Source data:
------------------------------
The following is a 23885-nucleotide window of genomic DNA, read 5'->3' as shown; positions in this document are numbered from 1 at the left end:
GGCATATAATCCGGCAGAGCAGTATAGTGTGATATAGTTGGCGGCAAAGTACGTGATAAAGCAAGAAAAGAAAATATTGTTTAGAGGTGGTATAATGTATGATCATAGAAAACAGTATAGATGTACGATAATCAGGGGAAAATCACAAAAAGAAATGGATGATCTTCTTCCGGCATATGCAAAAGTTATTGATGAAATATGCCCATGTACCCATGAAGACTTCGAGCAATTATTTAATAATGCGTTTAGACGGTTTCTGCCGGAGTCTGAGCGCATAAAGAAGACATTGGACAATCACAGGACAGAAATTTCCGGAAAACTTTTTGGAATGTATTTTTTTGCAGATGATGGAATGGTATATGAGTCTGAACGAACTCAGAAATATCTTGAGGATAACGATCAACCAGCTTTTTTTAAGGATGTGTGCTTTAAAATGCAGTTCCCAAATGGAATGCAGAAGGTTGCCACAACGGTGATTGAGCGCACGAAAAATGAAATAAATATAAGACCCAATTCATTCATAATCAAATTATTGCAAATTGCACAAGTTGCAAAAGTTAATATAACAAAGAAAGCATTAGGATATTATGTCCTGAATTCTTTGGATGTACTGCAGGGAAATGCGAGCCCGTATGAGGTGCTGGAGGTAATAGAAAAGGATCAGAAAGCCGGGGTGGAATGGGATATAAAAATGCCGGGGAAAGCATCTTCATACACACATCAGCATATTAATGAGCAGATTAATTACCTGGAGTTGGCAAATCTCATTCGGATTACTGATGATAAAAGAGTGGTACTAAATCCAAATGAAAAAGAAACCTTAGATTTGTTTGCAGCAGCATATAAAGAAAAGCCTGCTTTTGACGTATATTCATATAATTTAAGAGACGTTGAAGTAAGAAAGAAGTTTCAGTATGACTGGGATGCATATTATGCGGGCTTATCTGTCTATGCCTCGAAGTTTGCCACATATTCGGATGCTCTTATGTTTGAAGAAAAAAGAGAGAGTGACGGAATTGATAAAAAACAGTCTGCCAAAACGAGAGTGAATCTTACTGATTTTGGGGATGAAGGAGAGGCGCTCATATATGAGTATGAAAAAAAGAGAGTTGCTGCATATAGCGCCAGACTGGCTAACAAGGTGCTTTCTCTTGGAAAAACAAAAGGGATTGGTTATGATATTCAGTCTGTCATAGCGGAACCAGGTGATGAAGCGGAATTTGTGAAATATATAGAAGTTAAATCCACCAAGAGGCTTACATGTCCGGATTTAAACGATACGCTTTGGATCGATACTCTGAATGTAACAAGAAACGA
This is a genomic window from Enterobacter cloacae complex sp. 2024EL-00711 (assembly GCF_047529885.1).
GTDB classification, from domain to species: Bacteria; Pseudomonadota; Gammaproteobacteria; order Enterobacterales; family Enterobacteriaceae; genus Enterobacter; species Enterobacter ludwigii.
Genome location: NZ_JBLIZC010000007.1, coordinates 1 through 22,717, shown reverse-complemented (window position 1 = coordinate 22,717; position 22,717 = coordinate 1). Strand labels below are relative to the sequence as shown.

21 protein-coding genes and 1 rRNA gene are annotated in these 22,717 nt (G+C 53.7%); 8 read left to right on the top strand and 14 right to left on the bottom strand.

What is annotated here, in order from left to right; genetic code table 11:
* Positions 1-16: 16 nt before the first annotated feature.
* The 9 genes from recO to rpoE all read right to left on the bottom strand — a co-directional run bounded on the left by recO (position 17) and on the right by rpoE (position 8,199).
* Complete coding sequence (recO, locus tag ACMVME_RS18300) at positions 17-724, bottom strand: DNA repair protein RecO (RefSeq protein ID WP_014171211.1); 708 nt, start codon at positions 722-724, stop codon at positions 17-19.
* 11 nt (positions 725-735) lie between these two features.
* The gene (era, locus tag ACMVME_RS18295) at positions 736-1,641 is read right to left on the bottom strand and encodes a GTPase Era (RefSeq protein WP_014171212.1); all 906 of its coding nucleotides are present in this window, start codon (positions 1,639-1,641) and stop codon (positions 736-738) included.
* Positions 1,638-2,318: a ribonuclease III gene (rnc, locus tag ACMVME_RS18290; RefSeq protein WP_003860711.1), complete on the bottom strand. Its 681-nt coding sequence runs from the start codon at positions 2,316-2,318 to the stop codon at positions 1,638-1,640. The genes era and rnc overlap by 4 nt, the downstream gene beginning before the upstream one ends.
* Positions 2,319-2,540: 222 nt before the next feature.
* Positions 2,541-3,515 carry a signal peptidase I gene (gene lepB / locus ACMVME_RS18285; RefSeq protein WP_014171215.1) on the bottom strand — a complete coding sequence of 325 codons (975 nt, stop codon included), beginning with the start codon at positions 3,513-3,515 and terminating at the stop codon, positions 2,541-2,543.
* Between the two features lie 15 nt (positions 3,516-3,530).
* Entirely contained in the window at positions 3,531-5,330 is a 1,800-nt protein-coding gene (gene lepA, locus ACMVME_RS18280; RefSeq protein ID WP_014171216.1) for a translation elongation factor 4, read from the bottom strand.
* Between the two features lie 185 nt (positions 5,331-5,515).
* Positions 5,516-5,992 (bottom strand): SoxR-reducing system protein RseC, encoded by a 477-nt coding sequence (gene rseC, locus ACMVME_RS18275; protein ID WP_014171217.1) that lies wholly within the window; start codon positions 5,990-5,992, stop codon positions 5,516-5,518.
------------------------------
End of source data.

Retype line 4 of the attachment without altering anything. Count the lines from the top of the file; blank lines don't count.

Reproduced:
GTDB classification, from domain to species: Bacteria; Pseudomonadota; Gammaproteobacteria; order Enterobacterales; family Enterobacteriaceae; genus Enterobacter; species Enterobacter ludwigii.